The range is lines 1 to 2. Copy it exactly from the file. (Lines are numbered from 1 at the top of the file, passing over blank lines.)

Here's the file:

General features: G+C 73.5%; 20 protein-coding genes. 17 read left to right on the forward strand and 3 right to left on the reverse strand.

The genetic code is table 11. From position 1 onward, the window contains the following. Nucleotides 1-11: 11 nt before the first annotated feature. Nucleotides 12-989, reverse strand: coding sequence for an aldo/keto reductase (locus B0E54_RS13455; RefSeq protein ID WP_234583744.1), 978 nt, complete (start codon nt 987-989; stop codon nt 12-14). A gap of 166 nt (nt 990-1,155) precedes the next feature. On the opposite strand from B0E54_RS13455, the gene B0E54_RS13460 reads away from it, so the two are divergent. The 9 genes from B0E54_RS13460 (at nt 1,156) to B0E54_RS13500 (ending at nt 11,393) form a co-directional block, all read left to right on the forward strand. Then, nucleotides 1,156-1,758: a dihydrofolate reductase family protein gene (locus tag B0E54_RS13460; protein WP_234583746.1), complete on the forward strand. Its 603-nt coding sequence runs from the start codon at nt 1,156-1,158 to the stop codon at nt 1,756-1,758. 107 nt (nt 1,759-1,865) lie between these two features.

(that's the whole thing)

General features: G+C 73.5%; 20 protein-coding genes. 17 read left to right on the forward strand and 3 right to left on the reverse strand.

The genetic code is table 11. From position 1 onward, the window contains the following. Nucleotides 1-11: 11 nt before the first annotated feature. Nucleotides 12-989, reverse strand: coding sequence for an aldo/keto reductase (locus B0E54_RS13455; RefSeq protein ID WP_234583744.1), 978 nt, complete (start codon nt 987-989; stop codon nt 12-14). A gap of 166 nt (nt 990-1,155) precedes the next feature. On the opposite strand from B0E54_RS13455, the gene B0E54_RS13460 reads away from it, so the two are divergent. The 9 genes from B0E54_RS13460 (at nt 1,156) to B0E54_RS13500 (ending at nt 11,393) form a co-directional block, all read left to right on the forward strand. Then, nucleotides 1,156-1,758: a dihydrofolate reductase family protein gene (locus tag B0E54_RS13460; protein WP_234583746.1), complete on the forward strand. Its 603-nt coding sequence runs from the start codon at nt 1,156-1,158 to the stop codon at nt 1,756-1,758. 107 nt (nt 1,759-1,865) lie between these two features.